The community of love between the Father, Son, and Holy Spirit is a model of mutual affection and other-centeredness that we can apply to our relationships with friends, family members, and those we encounter. For example, in our political views, are we seeking power and influence over others, or striving for cooperation in achieving the common good? The Father, Son, and Holy Spirit work together in their respective functions of creating, redeeming, and sanctifying the world. Do our actions and lifestyles imitate this self-giving? By contemplating Trinitarian works of art like those of Rublev and Tarkovsky, the Christian doctrine of the Trinity helps our everyday thoughts and actions beautify and bless the world around us.
After the extraordinary visit of Pope Francis to the United States, I have a renewed vision of the world around me. I see things in ways that I had not experienced before. The Lord’s call for compassion and mercy, especially on the eve of the Jubilee of Mercy, is heightened. I hear that call so much more clearly now.
My experience in youth and young adult ministry trained me to hear God’s voice speaking through popular culture so that I could help connect the Catholic faith to teenagers and young adults. As such, movies and television have become an important part of my ministry, as well as a guilty pleasure, especially when I need to process, reflect, and rest.
This week, I took time to catch up on the new season of Doctor Who, the long-running BBC show about an alien time traveler named The Doctor, who often saves the day using his clever wit and a sonic screwdriver (a futuristic Swiss Army knife).
In this week’s episode (to which I will offer a few spoilers, so be warned), the Doctor comes across an innocent young boy caught in the middle of a desert wasteland and surrounded by “hand mines”. The boy calls for help and the Doctor shows up to offer his assistance. As the Doctor starts to rescue the child, he asks the boy his name, to which he responds, “Davros.” What make this devastating is that “Davros” is the name of the Doctor’s longtime arch-nemesis who would grow up to create the race of killer robotic aliens known as the Daleks. The Doctor is faced with a dilemma: Does he save the child and, in so doing, allow the child to grow up to become a villain that would destroy so many, or does he abandon the child, which might possibly save countless lives? At first, the Doctor leaves – choosing the latter option.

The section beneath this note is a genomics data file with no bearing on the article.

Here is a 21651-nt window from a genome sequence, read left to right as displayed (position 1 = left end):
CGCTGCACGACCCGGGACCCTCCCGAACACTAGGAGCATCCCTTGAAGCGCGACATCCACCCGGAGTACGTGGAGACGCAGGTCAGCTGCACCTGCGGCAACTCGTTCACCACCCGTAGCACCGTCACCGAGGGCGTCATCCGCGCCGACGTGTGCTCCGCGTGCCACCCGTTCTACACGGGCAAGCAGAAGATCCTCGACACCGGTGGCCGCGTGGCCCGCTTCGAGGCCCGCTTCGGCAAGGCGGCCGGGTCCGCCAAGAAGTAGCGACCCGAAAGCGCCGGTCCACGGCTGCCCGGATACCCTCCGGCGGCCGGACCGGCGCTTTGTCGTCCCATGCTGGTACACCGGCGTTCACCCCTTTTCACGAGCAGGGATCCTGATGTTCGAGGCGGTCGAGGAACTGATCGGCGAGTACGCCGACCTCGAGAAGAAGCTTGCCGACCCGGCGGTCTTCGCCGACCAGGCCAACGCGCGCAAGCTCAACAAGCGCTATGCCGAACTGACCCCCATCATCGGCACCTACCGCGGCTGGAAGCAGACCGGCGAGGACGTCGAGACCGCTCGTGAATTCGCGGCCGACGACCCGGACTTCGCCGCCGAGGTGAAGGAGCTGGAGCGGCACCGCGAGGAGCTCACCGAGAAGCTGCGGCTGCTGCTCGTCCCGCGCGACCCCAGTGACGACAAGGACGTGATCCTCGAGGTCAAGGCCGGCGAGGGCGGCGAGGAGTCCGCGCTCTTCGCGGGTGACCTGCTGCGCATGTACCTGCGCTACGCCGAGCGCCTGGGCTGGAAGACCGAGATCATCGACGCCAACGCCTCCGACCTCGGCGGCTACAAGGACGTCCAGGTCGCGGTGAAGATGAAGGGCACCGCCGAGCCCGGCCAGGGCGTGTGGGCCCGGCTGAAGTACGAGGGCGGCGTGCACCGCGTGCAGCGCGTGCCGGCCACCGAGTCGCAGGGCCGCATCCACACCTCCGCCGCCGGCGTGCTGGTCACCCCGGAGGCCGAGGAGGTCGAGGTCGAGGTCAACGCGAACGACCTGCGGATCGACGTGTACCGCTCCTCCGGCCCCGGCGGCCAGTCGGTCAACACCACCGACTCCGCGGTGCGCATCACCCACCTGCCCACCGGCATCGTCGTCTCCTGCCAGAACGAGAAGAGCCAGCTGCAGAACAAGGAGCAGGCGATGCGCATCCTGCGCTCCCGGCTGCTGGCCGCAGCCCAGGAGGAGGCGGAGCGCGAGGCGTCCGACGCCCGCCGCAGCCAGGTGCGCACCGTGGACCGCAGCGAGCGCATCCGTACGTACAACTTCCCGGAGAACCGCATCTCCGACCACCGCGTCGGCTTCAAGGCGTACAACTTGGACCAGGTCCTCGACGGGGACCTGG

Years later, the Doctor finds himself in the presence of the adult Davros who has exterminated entire races throughout his adult life. Davros is bitter and broken. He is dying and asks the Doctor for one final moment, presumably to exact revenge for leaving him to die as a young boy. Davros asks why he willingly came, to which the Doctor responds, “I came because you’re sick and you asked.”
Davros replies with bitterness, “Compassion? Always!” the Doctor answers. “I’m helping a little boy I abandoned many years ago.” To this, Davros laughs and mocks him, saying, “Your compassion is your downfall”and proceeds to trap the Doctor.
Without going into too many intricate details of the plot, let’s just say that the Doctor’s companions rush to save him. Upon encountering one of Davros’ creations (the Daleks), the Doctor discovers that –despite the rage and revenge of this alien race, they also understand the concept of mercy.
As the Doctor ponders this concept of mercy and wonders how this “design flaw”came to be in a heartless race of robotic aliens, he has an idea. He goes back in time to the young Davros whom he had once abandoned. Only a moment after he had initially left, as the boy stands crying for help, the Doctor reappears on the scene and offers mercy to his future enemy. The young boy asks “Are you the enemy?” The Doctor answers him, “Friends, enemies, I’m not sure if any of that matters as long as there is mercy. Always mercy.” It seems, in the end, the “design flaw”of the Daleks resulted from young Davros experiencing mercy from the Doctor (and if this all sounds confusing, it’s because it’s a time travel television show).